On this particular morning, I’d spend about a week on the telephone with them because, working up, they’d give me the temperatures and I’d work out what the velocity would be, because you had to beat the existing velocity by, I think it was 10 percent, something like that. So this one morning, conditions were just right, Mike flew it, and we set the record, and I was busy filling out the forms. That was the day that, of course, the record was shattered out at Edwards [Air Force Base, California], when they went about mach one and a half or two or something. I mean, it was way faster than the Swift would do.

Following the N-113, I looked after the deck trials on HMS Ark Royal with that, and we had an interesting thing on that, because the N-113 was almost a delta wing, but not quite, and I’d spent a lot of time with Mike Lithgow telling him, you know, that as you come in, if you’re too high, don’t just check on the stick, because normally you’d check on the stick to drop a little. I said, “Don’t do that, because with a delta wing, you’ll drop too far.”

So Mike’s coming in, you know, and it got the light and everything and it’s a bit high, and he checks and drops like a stone. The hook—it’s got a huge hook on the back of the airplane—that caught on the round-down of the carrier. The carrier deck was covered with tarmac, but it’s steel plates underneath, and the round-down is about a foot radius, and then there’s about a two-foot steel I-beam that holds up the back end of the flight deck. Mike’s hook got on the round-down and plowed the tarmac up all the way to the front wire.

So at the formal dinner that night, the captain said, “Mr. Rose, I would appreciate it if you’d tell Mr. Lithgow not to plow my bloody deck up next time.” [Laughter] So I said, “Yes sir, I’ll do that.” So that was that.

Then we were working on the Supermarine 545, which never flew. It was an aerodynamicist’s dream and a structural engineer’s nightmare, because it was multi-cranked. We had steep sweep inboard, and then less sweep, less sweep, less sweep, and the wings were twisted as well, aerodynamic twist. The idea was that we could fly at about just under 1.2 mach number, with subsonic flow over the wing.

The other thing, by the way, on the N-113, I forgot, that comes in, it was the first airplane that I’m aware of that had true area-rule waisting. Now, a lot of people, of course, at Langley, I wasn’t very popular, because they said, “Well, the engineer discovered that at Langley,” and I’d say, “Well, not quite, because I worked with Dr. [Dietrich] Kuchemann, who was one of the German scientist engineers, who was one of the wartime reparations to Britain, and he was at RAE and he’d worked out a theory for the nonviscous flow to correct. Then I took that, worked with him, and did the viscous flow application, and that’s how the waistline of the N-113 was shaped. And it supposedly saved you quite a bit of speed on that, or got you a lot of speed. So that was the other thing.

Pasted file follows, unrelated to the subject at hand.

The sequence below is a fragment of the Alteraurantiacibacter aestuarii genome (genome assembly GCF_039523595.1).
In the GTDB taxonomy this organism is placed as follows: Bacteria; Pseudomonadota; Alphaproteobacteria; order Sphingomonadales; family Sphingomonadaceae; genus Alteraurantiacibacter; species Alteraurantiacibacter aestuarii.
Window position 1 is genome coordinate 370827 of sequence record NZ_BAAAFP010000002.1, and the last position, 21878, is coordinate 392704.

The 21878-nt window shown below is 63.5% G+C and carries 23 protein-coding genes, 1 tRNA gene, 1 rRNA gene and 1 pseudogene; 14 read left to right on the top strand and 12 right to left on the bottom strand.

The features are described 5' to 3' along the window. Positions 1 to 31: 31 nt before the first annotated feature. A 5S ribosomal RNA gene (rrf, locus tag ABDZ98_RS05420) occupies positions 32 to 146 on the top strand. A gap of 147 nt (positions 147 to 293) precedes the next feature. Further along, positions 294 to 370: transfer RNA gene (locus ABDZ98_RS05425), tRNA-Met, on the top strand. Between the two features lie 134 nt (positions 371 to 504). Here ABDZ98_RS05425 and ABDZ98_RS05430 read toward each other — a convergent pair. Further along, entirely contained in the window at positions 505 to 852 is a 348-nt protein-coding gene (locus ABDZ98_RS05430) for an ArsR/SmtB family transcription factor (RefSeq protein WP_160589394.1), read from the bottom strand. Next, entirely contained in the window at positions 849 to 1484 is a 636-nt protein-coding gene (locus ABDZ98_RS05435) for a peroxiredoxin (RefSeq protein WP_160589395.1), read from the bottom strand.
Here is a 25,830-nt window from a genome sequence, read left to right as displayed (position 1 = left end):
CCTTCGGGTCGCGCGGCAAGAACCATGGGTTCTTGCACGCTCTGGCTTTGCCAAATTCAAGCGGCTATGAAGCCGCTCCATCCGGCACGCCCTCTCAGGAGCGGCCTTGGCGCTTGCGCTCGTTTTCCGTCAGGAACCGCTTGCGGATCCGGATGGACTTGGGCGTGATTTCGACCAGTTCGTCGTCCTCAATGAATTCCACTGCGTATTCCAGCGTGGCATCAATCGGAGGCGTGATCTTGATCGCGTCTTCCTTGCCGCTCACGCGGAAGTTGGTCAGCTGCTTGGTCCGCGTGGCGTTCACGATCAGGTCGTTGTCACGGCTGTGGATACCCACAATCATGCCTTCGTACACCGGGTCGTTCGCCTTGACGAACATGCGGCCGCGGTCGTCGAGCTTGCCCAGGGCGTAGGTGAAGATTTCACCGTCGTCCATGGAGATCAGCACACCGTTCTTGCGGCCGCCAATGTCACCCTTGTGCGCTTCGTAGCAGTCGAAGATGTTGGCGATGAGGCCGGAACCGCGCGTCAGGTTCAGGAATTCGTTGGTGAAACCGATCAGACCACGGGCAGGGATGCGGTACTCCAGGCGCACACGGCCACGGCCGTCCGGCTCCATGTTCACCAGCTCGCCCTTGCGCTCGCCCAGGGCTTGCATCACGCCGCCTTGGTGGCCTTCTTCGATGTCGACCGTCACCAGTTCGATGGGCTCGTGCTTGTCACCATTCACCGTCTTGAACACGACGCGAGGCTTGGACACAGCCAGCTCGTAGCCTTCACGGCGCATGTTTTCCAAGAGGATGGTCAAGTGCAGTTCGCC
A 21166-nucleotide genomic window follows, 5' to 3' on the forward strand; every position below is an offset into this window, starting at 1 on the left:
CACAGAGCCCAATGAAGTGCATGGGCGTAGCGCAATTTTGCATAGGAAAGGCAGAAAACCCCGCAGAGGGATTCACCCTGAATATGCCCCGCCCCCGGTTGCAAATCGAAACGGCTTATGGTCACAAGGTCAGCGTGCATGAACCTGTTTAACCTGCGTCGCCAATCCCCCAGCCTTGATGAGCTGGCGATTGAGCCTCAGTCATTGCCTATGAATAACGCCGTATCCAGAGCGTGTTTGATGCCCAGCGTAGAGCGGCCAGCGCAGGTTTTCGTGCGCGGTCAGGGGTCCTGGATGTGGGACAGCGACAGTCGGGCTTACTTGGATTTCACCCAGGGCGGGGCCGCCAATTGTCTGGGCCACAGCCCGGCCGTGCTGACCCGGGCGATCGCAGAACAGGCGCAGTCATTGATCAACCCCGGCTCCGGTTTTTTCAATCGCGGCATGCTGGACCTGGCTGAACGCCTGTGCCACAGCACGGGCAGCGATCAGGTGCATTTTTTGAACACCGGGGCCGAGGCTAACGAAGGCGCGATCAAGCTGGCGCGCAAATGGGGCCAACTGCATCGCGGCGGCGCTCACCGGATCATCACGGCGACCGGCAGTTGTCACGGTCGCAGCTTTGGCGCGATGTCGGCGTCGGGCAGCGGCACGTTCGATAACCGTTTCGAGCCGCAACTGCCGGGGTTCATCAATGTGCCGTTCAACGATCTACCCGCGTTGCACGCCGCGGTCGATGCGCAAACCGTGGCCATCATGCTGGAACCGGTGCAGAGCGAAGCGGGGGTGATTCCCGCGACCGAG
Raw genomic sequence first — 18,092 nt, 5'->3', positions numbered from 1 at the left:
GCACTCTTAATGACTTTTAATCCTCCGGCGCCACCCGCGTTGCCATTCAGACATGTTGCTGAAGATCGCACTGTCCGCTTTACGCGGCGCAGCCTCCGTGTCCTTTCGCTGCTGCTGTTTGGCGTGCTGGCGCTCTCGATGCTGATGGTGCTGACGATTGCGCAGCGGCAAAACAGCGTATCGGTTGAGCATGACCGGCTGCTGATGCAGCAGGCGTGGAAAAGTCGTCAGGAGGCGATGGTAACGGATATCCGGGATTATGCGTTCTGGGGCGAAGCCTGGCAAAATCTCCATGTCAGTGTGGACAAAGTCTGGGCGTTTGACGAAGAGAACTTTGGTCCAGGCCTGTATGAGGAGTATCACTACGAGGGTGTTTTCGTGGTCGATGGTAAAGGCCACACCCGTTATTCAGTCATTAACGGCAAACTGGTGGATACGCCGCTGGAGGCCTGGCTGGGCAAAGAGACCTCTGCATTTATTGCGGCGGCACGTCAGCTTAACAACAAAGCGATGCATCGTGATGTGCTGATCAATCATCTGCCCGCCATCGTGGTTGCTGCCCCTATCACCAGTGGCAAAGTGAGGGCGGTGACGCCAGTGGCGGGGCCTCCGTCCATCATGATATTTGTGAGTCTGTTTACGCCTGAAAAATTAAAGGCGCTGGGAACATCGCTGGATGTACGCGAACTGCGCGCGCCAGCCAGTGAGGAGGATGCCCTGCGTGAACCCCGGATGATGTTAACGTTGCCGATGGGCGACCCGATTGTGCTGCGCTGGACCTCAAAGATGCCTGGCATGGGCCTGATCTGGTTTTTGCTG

Anyway, the 545 never saw the light of day, and finally, we had some old friends of mine from Avro were in Southampton, and one called me up and said, “Hey, we’re looking for people to come out to AVRO Canada. Are you interested?” So I said, “Well, yes, I might be,” you know, being young and all that stuff. I had a young family at the time. The net result was, we emigrated to Canada and settled over there and got involved with the Arrow. That’s how I was still doing airplanes.

The Arrow was a great airplane, by the way, because not only was it delta wing, which, of course, was my thing, but it had a fly-by-wire control system, which I don’t think anybody else had flown up to then. We had a unique system on the intake and the engine through to the back end, because instead of having a variable inlet, a variable ramp, that a lot of people had, we had a fixed ramp, but then we had a boundary layer bleed on that, of course, but then we had a tap-off, a bleed, off the fifth stage of the compressor, and we would computer-match the flow and the bypass, so that the shockwave was always on the lip of the intake for maximum intake efficiency at all mach numbers. Then the flow was also matched at the back end and ejected, and that reduced the base drag at the back end, and it made a very, very efficient system.